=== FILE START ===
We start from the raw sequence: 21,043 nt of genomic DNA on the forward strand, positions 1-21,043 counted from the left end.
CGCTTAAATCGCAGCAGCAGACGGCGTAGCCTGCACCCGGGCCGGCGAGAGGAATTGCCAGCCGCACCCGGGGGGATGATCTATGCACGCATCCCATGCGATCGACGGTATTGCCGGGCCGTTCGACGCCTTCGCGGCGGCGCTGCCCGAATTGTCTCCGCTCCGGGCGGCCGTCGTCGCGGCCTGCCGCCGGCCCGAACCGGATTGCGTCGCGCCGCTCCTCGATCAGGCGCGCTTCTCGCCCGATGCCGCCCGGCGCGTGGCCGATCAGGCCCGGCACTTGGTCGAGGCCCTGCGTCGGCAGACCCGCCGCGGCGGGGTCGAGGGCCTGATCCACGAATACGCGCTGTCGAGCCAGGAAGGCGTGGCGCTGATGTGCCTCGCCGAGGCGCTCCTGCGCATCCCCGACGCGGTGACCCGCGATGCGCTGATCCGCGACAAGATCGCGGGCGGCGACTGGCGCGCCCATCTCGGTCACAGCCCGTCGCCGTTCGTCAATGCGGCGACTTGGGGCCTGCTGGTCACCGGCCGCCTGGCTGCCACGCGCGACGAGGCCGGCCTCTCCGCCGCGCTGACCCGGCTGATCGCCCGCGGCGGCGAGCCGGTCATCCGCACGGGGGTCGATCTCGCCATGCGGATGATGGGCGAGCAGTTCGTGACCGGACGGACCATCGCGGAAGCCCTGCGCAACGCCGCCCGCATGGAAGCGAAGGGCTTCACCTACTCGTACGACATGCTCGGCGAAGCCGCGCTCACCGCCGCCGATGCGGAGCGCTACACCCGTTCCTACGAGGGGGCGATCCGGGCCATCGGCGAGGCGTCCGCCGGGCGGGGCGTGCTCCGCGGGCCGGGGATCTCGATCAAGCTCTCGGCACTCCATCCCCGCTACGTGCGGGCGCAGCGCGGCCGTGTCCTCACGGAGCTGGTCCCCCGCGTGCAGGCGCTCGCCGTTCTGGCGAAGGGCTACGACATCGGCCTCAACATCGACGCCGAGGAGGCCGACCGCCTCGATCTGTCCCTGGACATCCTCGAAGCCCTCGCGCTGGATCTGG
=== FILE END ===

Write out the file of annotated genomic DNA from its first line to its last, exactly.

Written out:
We start from the raw sequence: 21,043 nt of genomic DNA on the forward strand, positions 1-21,043 counted from the left end.
CGCTTAAATCGCAGCAGCAGACGGCGTAGCCTGCACCCGGGCCGGCGAGAGGAATTGCCAGCCGCACCCGGGGGGATGATCTATGCACGCATCCCATGCGATCGACGGTATTGCCGGGCCGTTCGACGCCTTCGCGGCGGCGCTGCCCGAATTGTCTCCGCTCCGGGCGGCCGTCGTCGCGGCCTGCCGCCGGCCCGAACCGGATTGCGTCGCGCCGCTCCTCGATCAGGCGCGCTTCTCGCCCGATGCCGCCCGGCGCGTGGCCGATCAGGCCCGGCACTTGGTCGAGGCCCTGCGTCGGCAGACCCGCCGCGGCGGGGTCGAGGGCCTGATCCACGAATACGCGCTGTCGAGCCAGGAAGGCGTGGCGCTGATGTGCCTCGCCGAGGCGCTCCTGCGCATCCCCGACGCGGTGACCCGCGATGCGCTGATCCGCGACAAGATCGCGGGCGGCGACTGGCGCGCCCATCTCGGTCACAGCCCGTCGCCGTTCGTCAATGCGGCGACTTGGGGCCTGCTGGTCACCGGCCGCCTGGCTGCCACGCGCGACGAGGCCGGCCTCTCCGCCGCGCTGACCCGGCTGATCGCCCGCGGCGGCGAGCCGGTCATCCGCACGGGGGTCGATCTCGCCATGCGGATGATGGGCGAGCAGTTCGTGACCGGACGGACCATCGCGGAAGCCCTGCGCAACGCCGCCCGCATGGAAGCGAAGGGCTTCACCTACTCGTACGACATGCTCGGCGAAGCCGCGCTCACCGCCGCCGATGCGGAGCGCTACACCCGTTCCTACGAGGGGGCGATCCGGGCCATCGGCGAGGCGTCCGCCGGGCGGGGCGTGCTCCGCGGGCCGGGGATCTCGATCAAGCTCTCGGCACTCCATCCCCGCTACGTGCGGGCGCAGCGCGGCCGTGTCCTCACGGAGCTGGTCCCCCGCGTGCAGGCGCTCGCCGTTCTGGCGAAGGGCTACGACATCGGCCTCAACATCGACGCCGAGGAGGCCGACCGCCTCGATCTGTCCCTGGACATCCTCGAAGCCCTCGCGCTGGATCTGG